So why now? Why has Erdogan decided to arrest Demirtas when the warrants were prepared months ago? Because with Erdogan, as with any savvy politician, timing is critical. He is an adept career politician who can roll with the punches and adapt quickly as demonstrated by the attempted military 'coup' this summer. Rumour has it that Erdogan knew what was coming having been informed by the Turkish intelligence services but let it play out because it was to his own advantage. It is no secret that he has high hopes of changing Turkey to a presidential system firming up his reign ahead of the centenary celebrations of the republic in 2023, a date that has significant resonance with Turkish Islamists for it was that year which brought an end to the great Islamic Ottoman empire and pretty much turned Turkey into a secular republic over night.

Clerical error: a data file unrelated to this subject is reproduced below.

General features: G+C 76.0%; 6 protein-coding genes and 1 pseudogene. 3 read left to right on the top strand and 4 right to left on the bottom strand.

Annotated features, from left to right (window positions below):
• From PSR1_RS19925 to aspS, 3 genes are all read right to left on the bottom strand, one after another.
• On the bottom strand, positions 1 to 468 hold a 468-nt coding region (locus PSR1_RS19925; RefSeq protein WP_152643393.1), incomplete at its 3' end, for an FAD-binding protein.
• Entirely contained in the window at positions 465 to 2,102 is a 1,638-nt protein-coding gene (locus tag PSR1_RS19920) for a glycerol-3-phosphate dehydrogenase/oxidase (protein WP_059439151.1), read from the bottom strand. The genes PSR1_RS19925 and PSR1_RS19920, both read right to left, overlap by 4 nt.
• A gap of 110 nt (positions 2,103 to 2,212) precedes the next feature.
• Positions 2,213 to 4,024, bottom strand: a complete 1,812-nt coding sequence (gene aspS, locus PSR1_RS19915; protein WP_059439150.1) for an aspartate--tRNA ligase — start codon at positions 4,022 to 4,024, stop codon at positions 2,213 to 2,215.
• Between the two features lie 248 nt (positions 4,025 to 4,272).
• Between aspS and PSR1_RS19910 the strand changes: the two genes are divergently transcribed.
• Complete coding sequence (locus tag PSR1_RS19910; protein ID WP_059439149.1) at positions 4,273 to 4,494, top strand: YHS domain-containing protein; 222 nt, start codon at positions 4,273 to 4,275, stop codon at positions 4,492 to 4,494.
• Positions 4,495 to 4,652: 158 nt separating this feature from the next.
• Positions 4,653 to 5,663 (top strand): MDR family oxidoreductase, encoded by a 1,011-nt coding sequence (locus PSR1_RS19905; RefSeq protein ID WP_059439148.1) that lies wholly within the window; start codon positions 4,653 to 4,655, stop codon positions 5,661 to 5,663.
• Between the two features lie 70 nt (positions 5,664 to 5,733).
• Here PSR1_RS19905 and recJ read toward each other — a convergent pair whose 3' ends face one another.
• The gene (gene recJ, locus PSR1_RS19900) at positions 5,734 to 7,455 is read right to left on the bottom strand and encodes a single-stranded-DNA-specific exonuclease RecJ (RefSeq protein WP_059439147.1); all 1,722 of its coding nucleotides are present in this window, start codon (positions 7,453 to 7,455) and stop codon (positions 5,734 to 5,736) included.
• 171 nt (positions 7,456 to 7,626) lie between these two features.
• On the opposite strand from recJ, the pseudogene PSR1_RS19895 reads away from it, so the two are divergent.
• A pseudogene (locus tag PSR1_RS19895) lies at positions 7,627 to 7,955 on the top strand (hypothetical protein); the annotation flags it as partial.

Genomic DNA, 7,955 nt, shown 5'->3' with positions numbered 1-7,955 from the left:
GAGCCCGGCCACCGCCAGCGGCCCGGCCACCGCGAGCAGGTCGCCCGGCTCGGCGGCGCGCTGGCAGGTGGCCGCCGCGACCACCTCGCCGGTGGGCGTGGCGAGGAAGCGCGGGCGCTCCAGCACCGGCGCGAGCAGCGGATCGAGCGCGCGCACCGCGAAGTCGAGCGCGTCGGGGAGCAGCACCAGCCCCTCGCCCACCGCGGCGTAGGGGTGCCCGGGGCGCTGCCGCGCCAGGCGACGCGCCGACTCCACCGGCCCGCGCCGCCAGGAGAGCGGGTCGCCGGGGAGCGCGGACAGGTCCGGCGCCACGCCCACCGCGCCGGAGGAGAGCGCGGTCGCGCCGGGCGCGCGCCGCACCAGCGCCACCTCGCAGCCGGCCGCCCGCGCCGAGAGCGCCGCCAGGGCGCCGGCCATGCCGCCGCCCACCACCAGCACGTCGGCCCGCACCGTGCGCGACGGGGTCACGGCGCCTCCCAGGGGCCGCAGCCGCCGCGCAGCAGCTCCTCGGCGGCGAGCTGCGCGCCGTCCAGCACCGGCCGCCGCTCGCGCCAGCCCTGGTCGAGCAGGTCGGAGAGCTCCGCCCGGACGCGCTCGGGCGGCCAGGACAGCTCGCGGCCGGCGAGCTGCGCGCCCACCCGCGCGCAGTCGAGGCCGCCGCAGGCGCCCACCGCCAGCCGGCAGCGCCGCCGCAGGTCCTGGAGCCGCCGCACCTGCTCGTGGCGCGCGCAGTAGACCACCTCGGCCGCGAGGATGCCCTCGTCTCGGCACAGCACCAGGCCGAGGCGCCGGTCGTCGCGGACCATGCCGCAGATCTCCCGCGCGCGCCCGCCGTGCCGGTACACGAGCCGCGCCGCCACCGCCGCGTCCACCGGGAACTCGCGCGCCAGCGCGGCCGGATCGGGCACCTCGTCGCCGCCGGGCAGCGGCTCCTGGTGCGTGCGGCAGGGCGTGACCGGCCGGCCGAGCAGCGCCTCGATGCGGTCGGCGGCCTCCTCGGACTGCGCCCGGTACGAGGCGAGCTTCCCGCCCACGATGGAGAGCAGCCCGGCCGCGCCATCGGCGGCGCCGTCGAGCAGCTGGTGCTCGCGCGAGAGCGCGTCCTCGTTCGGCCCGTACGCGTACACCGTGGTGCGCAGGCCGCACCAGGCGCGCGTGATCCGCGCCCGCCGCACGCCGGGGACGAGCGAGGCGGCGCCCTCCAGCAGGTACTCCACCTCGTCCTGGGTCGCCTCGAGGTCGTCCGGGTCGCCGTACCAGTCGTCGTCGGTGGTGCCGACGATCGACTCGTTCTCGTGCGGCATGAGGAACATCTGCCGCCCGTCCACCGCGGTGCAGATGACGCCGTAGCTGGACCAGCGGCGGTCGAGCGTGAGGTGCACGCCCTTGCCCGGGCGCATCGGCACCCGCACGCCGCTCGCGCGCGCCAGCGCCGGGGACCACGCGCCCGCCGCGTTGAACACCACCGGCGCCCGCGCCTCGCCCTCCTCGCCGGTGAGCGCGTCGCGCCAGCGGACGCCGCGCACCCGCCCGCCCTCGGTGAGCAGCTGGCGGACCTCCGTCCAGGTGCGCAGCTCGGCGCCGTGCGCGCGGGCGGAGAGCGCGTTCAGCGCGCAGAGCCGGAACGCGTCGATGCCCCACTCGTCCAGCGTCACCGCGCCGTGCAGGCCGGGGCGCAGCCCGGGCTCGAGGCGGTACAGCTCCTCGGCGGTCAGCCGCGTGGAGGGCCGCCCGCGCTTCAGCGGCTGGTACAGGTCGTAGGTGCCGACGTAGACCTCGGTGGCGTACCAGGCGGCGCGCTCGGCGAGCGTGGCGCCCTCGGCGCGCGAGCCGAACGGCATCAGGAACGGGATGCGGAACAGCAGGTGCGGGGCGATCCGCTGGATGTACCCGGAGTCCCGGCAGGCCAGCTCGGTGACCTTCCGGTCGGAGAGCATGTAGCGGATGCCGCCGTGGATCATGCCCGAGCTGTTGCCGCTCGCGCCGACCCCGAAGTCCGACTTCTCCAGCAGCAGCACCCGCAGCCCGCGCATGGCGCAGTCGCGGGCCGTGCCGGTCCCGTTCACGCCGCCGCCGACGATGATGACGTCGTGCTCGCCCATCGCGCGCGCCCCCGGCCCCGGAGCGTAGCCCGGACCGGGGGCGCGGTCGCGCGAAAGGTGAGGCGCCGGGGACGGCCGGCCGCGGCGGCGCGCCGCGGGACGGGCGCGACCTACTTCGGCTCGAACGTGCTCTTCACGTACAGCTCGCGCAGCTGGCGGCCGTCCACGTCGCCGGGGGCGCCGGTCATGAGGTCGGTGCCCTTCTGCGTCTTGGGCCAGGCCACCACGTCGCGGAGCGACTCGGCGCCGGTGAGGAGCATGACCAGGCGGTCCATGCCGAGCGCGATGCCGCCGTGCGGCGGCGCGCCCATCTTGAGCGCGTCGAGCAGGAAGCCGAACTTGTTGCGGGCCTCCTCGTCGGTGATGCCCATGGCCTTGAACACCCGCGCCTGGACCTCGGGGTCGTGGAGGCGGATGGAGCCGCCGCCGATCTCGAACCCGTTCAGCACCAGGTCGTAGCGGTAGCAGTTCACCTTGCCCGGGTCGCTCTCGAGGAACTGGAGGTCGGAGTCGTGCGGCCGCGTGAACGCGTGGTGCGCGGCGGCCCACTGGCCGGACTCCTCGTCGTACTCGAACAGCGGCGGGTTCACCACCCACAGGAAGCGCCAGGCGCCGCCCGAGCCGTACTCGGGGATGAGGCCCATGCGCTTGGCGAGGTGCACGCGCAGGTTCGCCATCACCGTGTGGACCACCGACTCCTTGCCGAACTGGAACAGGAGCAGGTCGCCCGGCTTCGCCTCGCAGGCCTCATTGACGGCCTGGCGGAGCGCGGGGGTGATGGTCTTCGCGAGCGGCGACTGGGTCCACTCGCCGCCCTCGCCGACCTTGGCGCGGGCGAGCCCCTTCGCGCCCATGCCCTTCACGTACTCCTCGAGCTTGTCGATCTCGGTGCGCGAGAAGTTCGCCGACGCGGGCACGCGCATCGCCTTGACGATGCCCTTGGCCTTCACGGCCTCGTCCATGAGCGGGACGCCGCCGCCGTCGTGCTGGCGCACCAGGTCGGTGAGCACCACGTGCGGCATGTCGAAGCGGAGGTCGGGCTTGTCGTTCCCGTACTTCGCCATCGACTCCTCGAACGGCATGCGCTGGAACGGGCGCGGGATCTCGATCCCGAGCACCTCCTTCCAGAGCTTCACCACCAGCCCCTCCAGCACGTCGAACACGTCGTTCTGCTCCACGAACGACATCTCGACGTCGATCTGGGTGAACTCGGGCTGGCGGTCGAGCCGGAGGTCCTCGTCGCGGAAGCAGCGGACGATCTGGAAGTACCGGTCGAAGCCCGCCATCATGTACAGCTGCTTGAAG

Ironically, Erdogan is behaving not unlike the man whose reign he wishes to overturn, Mustafa Kemal Ataturk, the founder of the secular state. Ataturk ruled by force to transform Turkey into a secular democracy modelled on its European neighbours. Erdogan's era is one in which the world is watching so he can't be quite as radical as Ataturk was. Yet, he can be just as mindful. Ataturk left no detail untouched in his vision, even changing the alphabet from Ottoman script to a Western European one. So it is that Erdogan can and is transforming Turkey in his own vision under the watch of liberal Europe and more importantly Turkey's number one NATO ally, the US.

The timing for these arrests couldn't be better. The UK is consumed with Brexit, the US with its own elections, Europe with the migrant crisis which demands a certain amount of cooperation from Turkey - the strain on European countries is already palpable with social ideals changing, Brexit is a symptom of it. Europe was just as shocked as many Brits were to wake up to a world in which immigrants had become a political hot potato in a Western liberal democracy. The second half of the twentieth century was largely defined by our openness to welcome foreigners to our shores. It's why we should be taking note of what is happening in Turkey.